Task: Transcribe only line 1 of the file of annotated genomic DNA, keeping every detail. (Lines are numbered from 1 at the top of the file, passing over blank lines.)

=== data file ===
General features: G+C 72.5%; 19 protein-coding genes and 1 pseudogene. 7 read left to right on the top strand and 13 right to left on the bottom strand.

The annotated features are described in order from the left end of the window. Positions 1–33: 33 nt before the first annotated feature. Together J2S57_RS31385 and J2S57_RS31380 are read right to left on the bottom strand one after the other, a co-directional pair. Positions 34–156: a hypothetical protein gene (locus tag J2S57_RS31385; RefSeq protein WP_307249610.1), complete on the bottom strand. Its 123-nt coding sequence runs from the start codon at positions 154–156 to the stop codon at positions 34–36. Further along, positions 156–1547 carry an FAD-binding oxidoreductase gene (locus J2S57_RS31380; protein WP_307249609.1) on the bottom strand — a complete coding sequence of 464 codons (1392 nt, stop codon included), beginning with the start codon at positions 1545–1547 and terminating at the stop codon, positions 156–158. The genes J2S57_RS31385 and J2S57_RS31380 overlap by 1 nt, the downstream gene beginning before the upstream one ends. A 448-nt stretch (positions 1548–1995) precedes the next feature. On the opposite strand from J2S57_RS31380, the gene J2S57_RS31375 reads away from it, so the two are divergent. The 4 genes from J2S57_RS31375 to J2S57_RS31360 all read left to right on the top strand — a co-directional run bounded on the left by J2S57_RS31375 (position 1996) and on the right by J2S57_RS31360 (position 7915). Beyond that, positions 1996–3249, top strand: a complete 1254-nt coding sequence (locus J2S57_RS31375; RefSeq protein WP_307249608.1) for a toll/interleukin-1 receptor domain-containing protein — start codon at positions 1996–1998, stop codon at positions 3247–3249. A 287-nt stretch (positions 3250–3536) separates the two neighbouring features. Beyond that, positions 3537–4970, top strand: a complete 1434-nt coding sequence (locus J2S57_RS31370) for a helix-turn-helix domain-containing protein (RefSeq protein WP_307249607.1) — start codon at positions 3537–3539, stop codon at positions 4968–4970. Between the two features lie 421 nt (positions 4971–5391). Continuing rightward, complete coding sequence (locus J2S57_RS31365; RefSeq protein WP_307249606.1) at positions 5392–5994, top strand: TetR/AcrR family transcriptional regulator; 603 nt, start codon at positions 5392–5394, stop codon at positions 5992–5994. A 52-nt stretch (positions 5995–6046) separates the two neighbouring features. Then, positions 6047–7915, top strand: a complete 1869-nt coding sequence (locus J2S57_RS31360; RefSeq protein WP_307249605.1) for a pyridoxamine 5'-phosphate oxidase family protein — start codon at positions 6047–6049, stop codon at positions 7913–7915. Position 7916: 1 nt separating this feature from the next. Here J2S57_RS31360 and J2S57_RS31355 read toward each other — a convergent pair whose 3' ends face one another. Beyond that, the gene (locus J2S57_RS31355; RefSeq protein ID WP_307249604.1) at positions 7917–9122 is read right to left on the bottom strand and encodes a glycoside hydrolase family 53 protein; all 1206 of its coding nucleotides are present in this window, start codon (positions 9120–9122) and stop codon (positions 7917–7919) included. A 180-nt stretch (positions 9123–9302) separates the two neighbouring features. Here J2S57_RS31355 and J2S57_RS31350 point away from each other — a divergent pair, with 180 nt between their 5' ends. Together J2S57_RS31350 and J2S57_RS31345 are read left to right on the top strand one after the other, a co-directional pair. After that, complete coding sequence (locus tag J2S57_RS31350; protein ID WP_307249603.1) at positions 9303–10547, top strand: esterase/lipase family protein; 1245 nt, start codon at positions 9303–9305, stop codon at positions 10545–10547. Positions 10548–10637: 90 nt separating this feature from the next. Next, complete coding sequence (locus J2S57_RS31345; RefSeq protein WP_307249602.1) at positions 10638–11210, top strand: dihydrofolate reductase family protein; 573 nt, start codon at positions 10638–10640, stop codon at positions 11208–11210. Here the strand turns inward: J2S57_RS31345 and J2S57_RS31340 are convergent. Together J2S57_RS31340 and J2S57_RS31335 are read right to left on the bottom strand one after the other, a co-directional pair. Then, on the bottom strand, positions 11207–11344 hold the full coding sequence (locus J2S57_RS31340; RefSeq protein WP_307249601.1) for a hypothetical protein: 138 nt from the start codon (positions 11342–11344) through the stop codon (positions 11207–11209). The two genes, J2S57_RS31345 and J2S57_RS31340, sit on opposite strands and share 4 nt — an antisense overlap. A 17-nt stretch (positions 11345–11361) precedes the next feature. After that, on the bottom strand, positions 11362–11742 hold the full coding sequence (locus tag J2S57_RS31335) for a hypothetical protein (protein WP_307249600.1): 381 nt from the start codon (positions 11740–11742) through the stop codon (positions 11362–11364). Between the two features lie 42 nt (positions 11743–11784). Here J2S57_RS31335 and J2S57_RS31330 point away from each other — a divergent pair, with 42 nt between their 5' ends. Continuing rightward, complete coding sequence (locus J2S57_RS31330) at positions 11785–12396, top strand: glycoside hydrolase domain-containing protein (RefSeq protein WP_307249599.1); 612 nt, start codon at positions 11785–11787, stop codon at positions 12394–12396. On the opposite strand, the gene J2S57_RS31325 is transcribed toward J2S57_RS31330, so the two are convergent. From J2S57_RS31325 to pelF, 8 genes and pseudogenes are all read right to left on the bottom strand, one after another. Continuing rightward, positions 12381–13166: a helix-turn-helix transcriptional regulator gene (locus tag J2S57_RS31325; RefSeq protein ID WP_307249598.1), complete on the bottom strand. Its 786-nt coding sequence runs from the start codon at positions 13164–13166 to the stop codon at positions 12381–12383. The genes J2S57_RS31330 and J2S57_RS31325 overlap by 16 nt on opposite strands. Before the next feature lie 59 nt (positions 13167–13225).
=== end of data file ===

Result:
General features: G+C 72.5%; 19 protein-coding genes and 1 pseudogene. 7 read left to right on the top strand and 13 right to left on the bottom strand.